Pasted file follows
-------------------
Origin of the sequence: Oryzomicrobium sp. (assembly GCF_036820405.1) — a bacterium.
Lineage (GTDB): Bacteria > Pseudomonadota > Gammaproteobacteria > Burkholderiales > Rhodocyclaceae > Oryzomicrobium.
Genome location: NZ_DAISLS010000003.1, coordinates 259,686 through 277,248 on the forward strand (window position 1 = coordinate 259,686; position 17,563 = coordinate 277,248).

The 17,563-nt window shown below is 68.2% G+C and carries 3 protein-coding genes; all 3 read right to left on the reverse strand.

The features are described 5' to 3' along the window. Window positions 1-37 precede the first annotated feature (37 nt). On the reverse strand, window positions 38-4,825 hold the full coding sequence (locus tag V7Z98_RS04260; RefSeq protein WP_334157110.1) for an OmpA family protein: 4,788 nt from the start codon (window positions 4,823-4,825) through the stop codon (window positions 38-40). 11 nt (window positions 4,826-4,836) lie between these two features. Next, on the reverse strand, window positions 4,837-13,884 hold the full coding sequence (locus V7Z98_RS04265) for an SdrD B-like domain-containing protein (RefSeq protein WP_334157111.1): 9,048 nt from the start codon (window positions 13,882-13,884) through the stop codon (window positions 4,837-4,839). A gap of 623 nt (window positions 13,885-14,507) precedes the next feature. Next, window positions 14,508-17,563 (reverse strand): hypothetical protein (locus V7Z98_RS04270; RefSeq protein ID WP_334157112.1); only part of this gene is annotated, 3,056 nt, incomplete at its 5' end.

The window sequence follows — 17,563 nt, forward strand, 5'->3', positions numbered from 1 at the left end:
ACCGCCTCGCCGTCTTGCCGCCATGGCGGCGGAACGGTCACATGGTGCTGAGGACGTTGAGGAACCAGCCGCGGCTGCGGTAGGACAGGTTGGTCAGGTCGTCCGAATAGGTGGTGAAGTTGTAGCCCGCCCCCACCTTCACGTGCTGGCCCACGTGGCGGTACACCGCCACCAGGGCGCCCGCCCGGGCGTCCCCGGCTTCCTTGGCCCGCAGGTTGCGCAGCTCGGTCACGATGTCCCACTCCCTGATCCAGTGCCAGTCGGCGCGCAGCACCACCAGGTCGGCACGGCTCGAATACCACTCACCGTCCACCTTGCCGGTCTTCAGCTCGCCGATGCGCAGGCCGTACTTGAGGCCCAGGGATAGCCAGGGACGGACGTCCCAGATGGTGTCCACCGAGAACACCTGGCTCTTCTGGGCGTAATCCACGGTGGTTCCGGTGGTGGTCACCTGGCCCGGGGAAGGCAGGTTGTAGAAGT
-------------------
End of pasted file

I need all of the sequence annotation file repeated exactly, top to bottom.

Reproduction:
Origin of the sequence: Oryzomicrobium sp. (assembly GCF_036820405.1) — a bacterium.
Lineage (GTDB): Bacteria > Pseudomonadota > Gammaproteobacteria > Burkholderiales > Rhodocyclaceae > Oryzomicrobium.
Genome location: NZ_DAISLS010000003.1, coordinates 259,686 through 277,248 on the forward strand (window position 1 = coordinate 259,686; position 17,563 = coordinate 277,248).

The 17,563-nt window shown below is 68.2% G+C and carries 3 protein-coding genes; all 3 read right to left on the reverse strand.

The features are described 5' to 3' along the window. Window positions 1-37 precede the first annotated feature (37 nt). On the reverse strand, window positions 38-4,825 hold the full coding sequence (locus tag V7Z98_RS04260; RefSeq protein WP_334157110.1) for an OmpA family protein: 4,788 nt from the start codon (window positions 4,823-4,825) through the stop codon (window positions 38-40). 11 nt (window positions 4,826-4,836) lie between these two features. Next, on the reverse strand, window positions 4,837-13,884 hold the full coding sequence (locus V7Z98_RS04265) for an SdrD B-like domain-containing protein (RefSeq protein WP_334157111.1): 9,048 nt from the start codon (window positions 13,882-13,884) through the stop codon (window positions 4,837-4,839). A gap of 623 nt (window positions 13,885-14,507) precedes the next feature. Next, window positions 14,508-17,563 (reverse strand): hypothetical protein (locus V7Z98_RS04270; RefSeq protein ID WP_334157112.1); only part of this gene is annotated, 3,056 nt, incomplete at its 5' end.

The window sequence follows — 17,563 nt, forward strand, 5'->3', positions numbered from 1 at the left end:
ACCGCCTCGCCGTCTTGCCGCCATGGCGGCGGAACGGTCACATGGTGCTGAGGACGTTGAGGAACCAGCCGCGGCTGCGGTAGGACAGGTTGGTCAGGTCGTCCGAATAGGTGGTGAAGTTGTAGCCCGCCCCCACCTTCACGTGCTGGCCCACGTGGCGGTACACCGCCACCAGGGCGCCCGCCCGGGCGTCCCCGGCTTCCTTGGCCCGCAGGTTGCGCAGCTCGGTCACGATGTCCCACTCCCTGATCCAGTGCCAGTCGGCGCGCAGCACCACCAGGTCGGCACGGCTCGAATACCACTCACCGTCCACCTTGCCGGTCTTCAGCTCGCCGATGCGCAGGCCGTACTTGAGGCCCAGGGATAGCCAGGGACGGACGTCCCAGATGGTGTCCACCGAGAACACCTGGCTCTTCTGGGCGTAATCCACGGTGGTTCCGGTGGTGGTCACCTGGCCCGGGGAAGGCAGGTTGTAGAAGT